I Am Wrath Review
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Unless you live in New York, Los Angeles, or Toronto, it’s always pretty exciting when a film crew shows up in your hometown. It gets people talking—and it builds up hype for the film’s release. But despite the hometown novelty of John Travolta’s I Am Wrath, even I couldn’t enjoy it.

I Am Wrath stars John Travolta as Stan Hill, a Columbus auto worker who gets caught in the middle of the city’s growing gang violence when he witnesses his wife’s brutal murder. After the killer is set free and it becomes all too clear that the local police won’t be able to help him, Stan decides to take matters into his own hands. The former special forces operative gets in touch with his old partner, Dennis (Christopher Meloni), and the two take to the streets to track down the men responsible and bring them to justice.

  
 
Now I’ll admit that, while watching I Am Wrath, I did get a certain amount of enjoyment out of seeing John Travolta wandering through the streets of Columbus. It’s even pretty amusing to see how the film turns my cool Midwestern town into a hotbed of brutal gang violence, with the arts district and hip bars replaced with rough city streets and massive clubs populated by gun-toting tough guys. But, unfortunately, the rest of the film is contrived and unnatural and just plain silly.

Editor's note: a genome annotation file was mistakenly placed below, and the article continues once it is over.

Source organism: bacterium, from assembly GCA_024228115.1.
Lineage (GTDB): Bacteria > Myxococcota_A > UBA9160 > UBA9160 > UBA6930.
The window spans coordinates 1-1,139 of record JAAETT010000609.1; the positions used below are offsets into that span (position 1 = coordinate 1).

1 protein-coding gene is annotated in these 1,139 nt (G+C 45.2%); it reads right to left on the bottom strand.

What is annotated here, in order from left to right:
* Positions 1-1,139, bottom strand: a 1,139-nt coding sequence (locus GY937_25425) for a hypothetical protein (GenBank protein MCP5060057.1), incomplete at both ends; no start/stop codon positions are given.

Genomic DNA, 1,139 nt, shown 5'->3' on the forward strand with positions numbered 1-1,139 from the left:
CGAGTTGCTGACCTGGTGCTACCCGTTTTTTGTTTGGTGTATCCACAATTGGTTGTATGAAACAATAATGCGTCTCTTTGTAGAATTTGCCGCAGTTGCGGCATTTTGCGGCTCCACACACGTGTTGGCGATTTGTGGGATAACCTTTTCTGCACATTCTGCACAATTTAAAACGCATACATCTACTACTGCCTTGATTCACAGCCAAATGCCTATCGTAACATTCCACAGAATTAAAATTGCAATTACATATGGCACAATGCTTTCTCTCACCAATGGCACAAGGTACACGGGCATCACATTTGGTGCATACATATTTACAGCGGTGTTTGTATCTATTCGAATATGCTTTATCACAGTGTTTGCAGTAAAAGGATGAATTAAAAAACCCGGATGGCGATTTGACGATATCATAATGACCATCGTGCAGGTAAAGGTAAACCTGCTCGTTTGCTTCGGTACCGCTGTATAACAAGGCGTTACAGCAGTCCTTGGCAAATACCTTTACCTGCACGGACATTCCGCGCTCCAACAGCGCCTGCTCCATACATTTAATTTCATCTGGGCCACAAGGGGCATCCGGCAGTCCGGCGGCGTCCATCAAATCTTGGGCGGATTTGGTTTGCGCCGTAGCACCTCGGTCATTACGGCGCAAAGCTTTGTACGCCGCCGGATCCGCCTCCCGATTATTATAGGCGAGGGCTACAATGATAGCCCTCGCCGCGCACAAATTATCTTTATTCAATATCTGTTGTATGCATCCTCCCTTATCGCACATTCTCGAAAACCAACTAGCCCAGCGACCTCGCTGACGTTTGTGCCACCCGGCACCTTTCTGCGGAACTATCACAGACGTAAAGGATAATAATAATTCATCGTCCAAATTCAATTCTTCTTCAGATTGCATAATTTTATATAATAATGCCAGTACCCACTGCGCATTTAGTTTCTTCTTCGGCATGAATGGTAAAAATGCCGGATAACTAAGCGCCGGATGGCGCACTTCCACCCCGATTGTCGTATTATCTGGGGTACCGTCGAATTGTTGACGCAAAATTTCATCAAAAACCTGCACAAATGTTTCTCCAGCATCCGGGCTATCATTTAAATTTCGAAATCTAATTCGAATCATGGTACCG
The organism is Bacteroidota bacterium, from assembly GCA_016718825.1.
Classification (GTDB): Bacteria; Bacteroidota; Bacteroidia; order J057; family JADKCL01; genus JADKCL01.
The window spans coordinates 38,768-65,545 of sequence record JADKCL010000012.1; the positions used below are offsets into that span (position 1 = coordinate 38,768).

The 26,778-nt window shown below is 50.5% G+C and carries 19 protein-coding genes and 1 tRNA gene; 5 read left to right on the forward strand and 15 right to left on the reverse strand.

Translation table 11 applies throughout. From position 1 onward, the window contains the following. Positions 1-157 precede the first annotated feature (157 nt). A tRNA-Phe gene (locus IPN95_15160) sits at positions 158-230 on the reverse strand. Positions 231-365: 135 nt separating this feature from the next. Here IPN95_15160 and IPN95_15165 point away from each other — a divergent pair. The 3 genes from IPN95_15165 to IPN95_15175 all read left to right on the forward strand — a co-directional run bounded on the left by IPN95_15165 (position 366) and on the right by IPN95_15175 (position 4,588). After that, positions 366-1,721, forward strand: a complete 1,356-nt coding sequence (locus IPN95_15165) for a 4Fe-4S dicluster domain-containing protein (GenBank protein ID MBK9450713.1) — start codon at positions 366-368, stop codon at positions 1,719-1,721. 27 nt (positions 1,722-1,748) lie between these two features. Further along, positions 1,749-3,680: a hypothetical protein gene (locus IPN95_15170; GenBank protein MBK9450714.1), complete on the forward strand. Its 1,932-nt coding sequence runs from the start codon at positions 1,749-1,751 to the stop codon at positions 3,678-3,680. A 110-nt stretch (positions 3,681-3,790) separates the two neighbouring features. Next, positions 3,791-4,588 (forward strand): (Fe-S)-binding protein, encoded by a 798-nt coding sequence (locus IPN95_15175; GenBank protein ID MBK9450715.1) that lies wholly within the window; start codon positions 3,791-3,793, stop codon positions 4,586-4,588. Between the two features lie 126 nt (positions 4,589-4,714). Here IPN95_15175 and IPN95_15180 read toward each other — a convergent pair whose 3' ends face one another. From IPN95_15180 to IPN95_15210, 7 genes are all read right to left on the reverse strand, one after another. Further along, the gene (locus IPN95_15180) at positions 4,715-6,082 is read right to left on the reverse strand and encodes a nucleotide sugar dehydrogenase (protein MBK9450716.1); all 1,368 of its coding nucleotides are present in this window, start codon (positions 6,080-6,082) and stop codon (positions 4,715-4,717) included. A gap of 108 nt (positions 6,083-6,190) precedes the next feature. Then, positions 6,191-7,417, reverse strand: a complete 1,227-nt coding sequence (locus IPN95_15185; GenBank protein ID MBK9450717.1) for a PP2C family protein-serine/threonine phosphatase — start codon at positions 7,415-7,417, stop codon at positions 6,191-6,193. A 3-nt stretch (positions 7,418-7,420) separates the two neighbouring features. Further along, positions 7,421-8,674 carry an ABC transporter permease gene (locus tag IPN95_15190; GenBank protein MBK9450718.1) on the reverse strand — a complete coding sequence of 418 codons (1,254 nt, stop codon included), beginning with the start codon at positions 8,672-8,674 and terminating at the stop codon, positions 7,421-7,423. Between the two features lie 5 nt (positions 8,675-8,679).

The story simply feels too familiar. We’ve seen it all before: a man goes out in search of revenge after a member of his family is attacked, killed, or somehow wronged. It’s so familiar, in fact, that the super-serious way in which it’s handled just makes it laughable. Perhaps, if it had starred Liam Neeson, it would have still been enjoyable—but John Travolta is no Liam Neeson. Even when he’s storming through the city streets with guns blazing, taking down anyone who gets in his way, there’s still something awkward and even comical about him. And despite his long run as a tough detective on Law & Order: SVU, Christopher Meloni seems surprisingly uncomfortable in his role as the gritty special forces operative who joins in his old partner’s mission.

Though the film does have some interesting moments, the acting is awkward, the story is unsurprising, and it all feels half-hearted and slapped-together. So unless you’re from Columbus, feel free to skip this one. After all, you’ve probably already seen it—and you’ve most likely seen it done better.

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